Skip to main content

Don't steal my thunder

Henry Ford the American legend, was obsessed with being the only shareholder and manager of his company.  Ford carefully analysed the work and its flow and broke up the tasks into the smallest possible elements so that tasks could be performed without application of mind or spirit repeatedly by faceless and nameless workers. Henry Ford designed his operations so that workers were completely dispensable and easily replaceable by any other able bodied worker.

This approach inhumane as it may appear, gave the brilliant Henry Ford, tremendous improvements in productivity and savings in cost, helping Ford to leave his competitors a long way behind. Initial success was phenomenal. In early 1920’s Ford motor company’s share of American automotive market was an eye popping 75%. This approach soon thereafter became a norm in all industries. (This is why majority of trade union activities focussed more on work conditions than only on increase in wages.)

Henry Ford was obsessed with being in personal control. He employed a private secret police headed by the notorious Mr. Harry Bennett which was brutal and had a two point agenda; to ensure that no Ford executive made any decisions and that no worker should express an opinion or an emotion.

Management team is the most precious asset of any organisation and one that needs a long time to develop and build up and a very short time of bad leadership to destroy. Henry Ford continuously attacked his own management team, he remained the only manager in the organisation.

Henry Ford the greatest asset of Ford Motor Company soon became its greatest unsustainable liability.

By 1939 Ford's market share had dropped to 20%.  The company was losing at that time US$ 10 Million per month and was eventually revived only by the professional approach of Henry Ford II who was Henry Ford’s grandson.

Never been groomed for the job of owner and President, Henry Ford II realised that he needed management help. He hired 10 very competent men to assist him.

In 1946 the company hired a smart, hardworking youngster called Lee Iacocca. His marketing, planning and execution skills saw him reach the top position of Ford as President in 1970.

Against all opposition and great odds. Iacocca was successful in developing a series of highly successful vehicles, the most notable was the Ford Mustang.

In the first two years the car made over $1.1 billion in net profits – in 1964 dollars.  Iacocca’s photo appeared on the cover of both Newsweek and Time in the same week.  

But Iacocca had overstepped the bounds of political power.  He had become a public figure, which did not sit well with Henry Ford II.  Over the next  ten years their relationship would deteriorate.

In 1978 Henry Ford II dismissed Iacocca as President in spite of the fact that Ford Motor Company posted a record US$ 2 Billion profit. Publicly Ford said "You just don't like some people". Privately he told Iacocca "Don't steal my thunder".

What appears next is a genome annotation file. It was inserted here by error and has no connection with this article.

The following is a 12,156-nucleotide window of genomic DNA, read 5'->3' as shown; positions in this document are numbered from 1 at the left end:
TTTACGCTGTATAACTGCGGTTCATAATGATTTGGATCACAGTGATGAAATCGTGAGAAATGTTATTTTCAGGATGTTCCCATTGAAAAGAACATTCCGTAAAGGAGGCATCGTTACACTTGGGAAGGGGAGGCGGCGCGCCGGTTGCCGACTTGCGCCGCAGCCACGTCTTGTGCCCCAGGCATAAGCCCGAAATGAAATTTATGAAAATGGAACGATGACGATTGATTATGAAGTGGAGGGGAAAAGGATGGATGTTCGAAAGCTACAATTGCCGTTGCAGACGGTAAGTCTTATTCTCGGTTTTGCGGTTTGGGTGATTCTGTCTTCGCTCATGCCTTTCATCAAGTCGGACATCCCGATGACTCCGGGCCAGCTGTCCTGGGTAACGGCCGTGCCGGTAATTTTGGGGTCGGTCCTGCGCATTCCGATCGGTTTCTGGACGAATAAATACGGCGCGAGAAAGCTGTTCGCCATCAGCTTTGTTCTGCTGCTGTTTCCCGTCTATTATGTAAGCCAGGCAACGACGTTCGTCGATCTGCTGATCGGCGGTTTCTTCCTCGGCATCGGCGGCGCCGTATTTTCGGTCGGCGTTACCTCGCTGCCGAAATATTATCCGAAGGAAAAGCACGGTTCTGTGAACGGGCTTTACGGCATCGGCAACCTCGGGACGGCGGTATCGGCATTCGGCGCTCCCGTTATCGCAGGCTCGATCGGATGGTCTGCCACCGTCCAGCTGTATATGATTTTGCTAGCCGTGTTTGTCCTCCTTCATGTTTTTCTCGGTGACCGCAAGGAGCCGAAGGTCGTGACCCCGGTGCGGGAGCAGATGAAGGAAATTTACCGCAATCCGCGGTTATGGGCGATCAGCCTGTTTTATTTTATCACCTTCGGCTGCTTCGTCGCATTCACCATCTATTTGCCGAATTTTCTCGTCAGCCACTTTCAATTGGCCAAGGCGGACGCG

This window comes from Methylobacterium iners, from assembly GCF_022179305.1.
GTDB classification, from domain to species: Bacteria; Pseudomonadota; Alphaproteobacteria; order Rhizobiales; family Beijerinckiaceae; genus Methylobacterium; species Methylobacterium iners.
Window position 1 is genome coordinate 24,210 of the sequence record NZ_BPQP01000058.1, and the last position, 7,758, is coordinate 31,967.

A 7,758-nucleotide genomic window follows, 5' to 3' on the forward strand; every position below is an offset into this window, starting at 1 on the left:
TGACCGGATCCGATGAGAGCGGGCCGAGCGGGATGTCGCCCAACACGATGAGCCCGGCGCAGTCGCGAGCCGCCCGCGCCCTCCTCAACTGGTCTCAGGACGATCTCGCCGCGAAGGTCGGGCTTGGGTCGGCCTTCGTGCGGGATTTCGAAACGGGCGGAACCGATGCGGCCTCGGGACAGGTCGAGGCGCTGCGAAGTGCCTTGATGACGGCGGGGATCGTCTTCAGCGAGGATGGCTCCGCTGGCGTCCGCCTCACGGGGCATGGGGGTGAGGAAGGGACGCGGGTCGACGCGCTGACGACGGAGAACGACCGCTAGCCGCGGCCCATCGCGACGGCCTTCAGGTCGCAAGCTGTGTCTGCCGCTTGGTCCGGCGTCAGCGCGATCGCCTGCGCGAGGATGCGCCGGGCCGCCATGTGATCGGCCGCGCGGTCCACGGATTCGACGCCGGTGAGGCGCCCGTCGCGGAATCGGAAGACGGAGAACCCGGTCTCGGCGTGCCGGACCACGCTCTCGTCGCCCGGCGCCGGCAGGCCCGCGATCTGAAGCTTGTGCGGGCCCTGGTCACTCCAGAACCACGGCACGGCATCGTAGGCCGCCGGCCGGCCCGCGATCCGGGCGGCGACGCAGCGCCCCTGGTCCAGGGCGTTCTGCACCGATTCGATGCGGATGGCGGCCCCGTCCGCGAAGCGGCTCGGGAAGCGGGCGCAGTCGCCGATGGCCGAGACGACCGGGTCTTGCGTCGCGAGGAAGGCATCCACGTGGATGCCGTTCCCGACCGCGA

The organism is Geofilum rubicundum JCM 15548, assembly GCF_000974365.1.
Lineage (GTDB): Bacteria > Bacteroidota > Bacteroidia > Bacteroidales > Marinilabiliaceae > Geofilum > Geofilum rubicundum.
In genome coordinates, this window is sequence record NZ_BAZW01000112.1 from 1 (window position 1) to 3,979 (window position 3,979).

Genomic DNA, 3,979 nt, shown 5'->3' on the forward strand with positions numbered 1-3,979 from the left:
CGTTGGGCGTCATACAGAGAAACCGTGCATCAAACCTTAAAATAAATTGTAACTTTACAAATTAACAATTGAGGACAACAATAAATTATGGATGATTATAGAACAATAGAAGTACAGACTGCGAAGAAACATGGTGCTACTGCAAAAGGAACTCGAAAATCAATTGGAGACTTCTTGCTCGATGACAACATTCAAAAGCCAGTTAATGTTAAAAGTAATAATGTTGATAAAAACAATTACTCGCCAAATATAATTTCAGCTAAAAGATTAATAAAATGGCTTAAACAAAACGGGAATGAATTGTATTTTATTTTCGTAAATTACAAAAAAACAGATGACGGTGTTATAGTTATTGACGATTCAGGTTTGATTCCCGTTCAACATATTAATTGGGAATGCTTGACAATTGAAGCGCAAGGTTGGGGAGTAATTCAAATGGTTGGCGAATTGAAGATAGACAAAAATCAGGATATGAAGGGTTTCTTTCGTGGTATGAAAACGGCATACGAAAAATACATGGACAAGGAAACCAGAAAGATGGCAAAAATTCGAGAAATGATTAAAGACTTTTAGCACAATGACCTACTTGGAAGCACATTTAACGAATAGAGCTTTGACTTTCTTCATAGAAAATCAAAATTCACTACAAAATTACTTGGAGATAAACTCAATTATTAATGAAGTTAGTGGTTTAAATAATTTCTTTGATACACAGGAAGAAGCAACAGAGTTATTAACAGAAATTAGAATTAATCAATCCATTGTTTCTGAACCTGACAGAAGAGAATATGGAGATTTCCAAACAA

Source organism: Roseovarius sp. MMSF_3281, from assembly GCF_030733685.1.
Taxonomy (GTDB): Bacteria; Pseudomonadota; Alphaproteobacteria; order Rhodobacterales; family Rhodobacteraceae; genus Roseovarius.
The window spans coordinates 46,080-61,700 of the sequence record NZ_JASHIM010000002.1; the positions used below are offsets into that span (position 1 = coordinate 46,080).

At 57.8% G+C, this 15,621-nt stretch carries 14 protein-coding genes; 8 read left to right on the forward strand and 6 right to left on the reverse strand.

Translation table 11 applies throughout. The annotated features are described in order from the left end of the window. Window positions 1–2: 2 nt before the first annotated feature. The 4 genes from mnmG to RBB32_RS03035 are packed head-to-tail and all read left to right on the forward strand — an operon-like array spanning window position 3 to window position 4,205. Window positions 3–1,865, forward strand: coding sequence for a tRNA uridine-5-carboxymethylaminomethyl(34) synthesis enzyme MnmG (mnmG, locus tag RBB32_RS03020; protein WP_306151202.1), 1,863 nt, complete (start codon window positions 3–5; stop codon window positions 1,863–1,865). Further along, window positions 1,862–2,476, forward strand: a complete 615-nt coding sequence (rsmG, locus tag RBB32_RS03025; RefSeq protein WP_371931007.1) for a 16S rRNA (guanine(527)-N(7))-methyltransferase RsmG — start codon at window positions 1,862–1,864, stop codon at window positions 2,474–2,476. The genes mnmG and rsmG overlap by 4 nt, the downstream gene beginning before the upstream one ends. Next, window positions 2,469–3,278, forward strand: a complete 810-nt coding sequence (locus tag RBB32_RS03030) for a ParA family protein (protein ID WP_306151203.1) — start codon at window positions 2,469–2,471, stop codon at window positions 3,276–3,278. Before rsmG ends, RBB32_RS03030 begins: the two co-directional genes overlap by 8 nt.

A truly great person is able to transcend his or her ego. Unfortunately the head of many families and organisations suffer from great insecurity, bogged down with conspiracy theories and hence have extremely fragile egos. If they have overpowering, unchecked authority without checks and balance they become  their own and their family /organisation's worst enemy.


Popular posts from this blog

False opinions are like false money

False opinions are like false money, manufactured first of all by evil men and thereafter circulated by honest people who perpetuate the crime without knowing what they are doing.

 ~ Joseph De Maistre

What are SOP or Standard operating procedures?

I wear many turbans, serving as a teacher, consultant and advisor to many organisations most of whom are quite sincere in their efforts to improve performance and profitability. 
Sincerity is key for success, as are the attitudes, skills and knowledge, of people. Yet organisations fail to succeed primarily because of a lack of good and relevant management systems.
Good or bad, every functioning organisation evolves a culture a system and a way of doing things. 
Good systems are well thought out and are relevant. They delight customers, improve morale and helps the bottom line. Customers are usually delighted by high quality of products and services, and prompt deliveries.
Their design is robust and effective, preventing problems and facilitating rapid correction with minimum heartache and headache. 
Bad systems on the other hand lead to bottlenecks and paralysis, caused by too much centralising of work or a large lumbering bureaucracy.  
Centralising occurs when organisations and systems r…

Freedom and Security

"They who can give up essential liberty to obtain a little temporary safety, deserve neither liberty nor safety." 
 - Benjamin Franklin